Depth and complex versatility can be overrated when you want to make some music. While some people enjoy the minutiae of carefully crafted composition, 1BitDragon offers another approach that is ridiculously easy to get into, completely self-contained and can produce some pretty decent tunes.
1BitDragon is a 4-channel melodic and 5-channel percussive music generator based on a grid or matrix style sequencer. It’s purely mouse-driven, you’re not having to worry about playing a keyboard or trying to hit the right notes, you just build patterns of coloured squares in the hypnotic looping of the grid. Each bar offers a grid of 16 notes against 16 pentatonic pitches covering 3 octaves of the chosen scale. Set the sequencer in motion and you left-click to add notes and right-click to remove them. It’s so easy.
Each grid extends for 8 bars giving you up to 128 steps for a sequence. These are known as a block and you can have 30 blocks in a song. You can loop any number of bars and even jump between bars with a click like launching a clip or a scene in Ableton Live and always stay in sync.
Once you have a handful of notes on the grid there are some useful tools available to move them and mess them about. On the far right of bar 8 are some arrows. These step the whole pattern up and down the grid in pitch or forwards and backwards a step at a time. Under the Tools button you can fill in some notes with arpeggiation, Flip them about a horizontal axis, Shuffle the notes which makes very small changes or randomise which completely replaces your notes with something randomly generated over all 8 bars – use with caution.
That’s the basic premise of 1BitDragon; grid sequencing with a bit of manipulation, but from there developer Nicolas Morin has built-in a load of music-making tools to help you shape your ideas into music.
1BitDragon is completely self-contained and comes with its own instrument sounds and drum kits. There are 175 regular sounds covering things like bass sounds, pianos, harps, effects, organs, strings, synths and voices and each of the 4 tracks can have its own sound. These are made from Open Source samples and SoundFonts – they’re OK in a General MIDI kind of way but don’t have any editable parameters. Some of the sounds have variations with longer release times so you can have sustained notes instead of the single blips normally associated with grid sequencers.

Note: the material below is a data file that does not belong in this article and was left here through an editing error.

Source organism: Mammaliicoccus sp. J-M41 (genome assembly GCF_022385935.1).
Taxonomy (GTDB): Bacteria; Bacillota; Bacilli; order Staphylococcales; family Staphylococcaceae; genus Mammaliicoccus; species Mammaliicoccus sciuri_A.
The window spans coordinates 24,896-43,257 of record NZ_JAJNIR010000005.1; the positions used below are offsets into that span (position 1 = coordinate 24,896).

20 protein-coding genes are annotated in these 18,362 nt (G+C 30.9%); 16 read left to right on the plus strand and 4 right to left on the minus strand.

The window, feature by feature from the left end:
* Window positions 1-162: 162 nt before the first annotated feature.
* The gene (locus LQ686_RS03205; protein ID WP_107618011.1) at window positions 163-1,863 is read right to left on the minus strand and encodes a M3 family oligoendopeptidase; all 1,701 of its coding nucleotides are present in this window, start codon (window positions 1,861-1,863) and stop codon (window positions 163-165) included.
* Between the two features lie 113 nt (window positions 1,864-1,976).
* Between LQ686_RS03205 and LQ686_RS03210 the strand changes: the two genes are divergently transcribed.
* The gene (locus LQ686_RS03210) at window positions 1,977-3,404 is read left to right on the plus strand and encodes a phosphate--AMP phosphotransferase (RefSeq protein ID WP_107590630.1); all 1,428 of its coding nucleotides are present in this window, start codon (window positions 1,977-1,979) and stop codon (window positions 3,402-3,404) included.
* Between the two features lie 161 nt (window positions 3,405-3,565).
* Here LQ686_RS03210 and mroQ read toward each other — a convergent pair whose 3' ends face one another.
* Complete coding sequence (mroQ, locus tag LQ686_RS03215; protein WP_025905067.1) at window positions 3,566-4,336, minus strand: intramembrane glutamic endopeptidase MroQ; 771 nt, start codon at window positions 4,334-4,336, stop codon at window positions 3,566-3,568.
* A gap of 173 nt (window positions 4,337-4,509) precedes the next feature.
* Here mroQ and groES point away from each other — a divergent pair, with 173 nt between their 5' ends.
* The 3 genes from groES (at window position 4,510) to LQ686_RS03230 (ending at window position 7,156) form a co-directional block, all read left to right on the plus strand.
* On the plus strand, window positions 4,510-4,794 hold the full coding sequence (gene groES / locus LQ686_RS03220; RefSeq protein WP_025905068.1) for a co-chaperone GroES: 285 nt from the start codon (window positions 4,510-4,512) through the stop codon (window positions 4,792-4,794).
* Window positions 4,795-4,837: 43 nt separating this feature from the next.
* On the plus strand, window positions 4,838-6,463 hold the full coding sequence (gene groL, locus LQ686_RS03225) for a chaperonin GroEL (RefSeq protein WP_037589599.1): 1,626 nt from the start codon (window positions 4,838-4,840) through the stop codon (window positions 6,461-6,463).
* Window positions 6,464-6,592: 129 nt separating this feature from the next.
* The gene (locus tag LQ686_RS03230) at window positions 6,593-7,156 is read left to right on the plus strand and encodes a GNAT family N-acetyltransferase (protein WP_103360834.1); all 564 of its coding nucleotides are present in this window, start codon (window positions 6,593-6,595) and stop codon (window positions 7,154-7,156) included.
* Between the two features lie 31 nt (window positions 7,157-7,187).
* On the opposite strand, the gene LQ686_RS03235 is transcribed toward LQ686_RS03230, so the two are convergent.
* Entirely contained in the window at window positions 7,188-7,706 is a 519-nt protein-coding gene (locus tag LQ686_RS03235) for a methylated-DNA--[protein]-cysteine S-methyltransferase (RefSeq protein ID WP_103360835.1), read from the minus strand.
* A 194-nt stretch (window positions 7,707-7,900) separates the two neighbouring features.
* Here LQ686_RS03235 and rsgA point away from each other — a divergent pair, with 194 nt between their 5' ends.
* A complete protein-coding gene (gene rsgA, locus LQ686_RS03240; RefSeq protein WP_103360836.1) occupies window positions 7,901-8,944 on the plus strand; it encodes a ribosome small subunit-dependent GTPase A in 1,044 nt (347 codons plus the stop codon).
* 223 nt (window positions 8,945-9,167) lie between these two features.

However, with a flick of a switch, you can access the 8-bit chiptune instruments and these are a completely different experience. This is a library of 80 simple synth waveforms covering bass, lead, pad and synth and they sound great. These should be the default bank, not the regular instruments – now my tune is getting interesting.
On the drums and percussion side, there are 150 regular drum sounds mixing acoustic and classic electronic sounds and 125 chiptune tones. The chiptune sounds are a bit more specifically 8-bit arcade in style so the regular drums are very useful to have.
If clicking in the grid has not brought you the inspiration you hoped then help is at hand with the Accompaniment section. These are preset note patterns with which you can fill your grid. You can choose from Bass Lines, Chords, and Fills and each one has 30 variations. With a few clicks you can throw together a bassline and some chords plus the odd fill and it all hangs together pretty well. They are completely usable and inject a lot of instant music pleasure into the whole process, particularly if you don’t know where to start.
One snag is that you have to click through each variation one at a time. I’m sure in version 2 a window came up listing all the variations and you could choose one, just like does when choosing sounds or Arpeggiators (which we’ll come onto in a minute). I think this is probably an oversight as it would be much better to be able to select these things directly.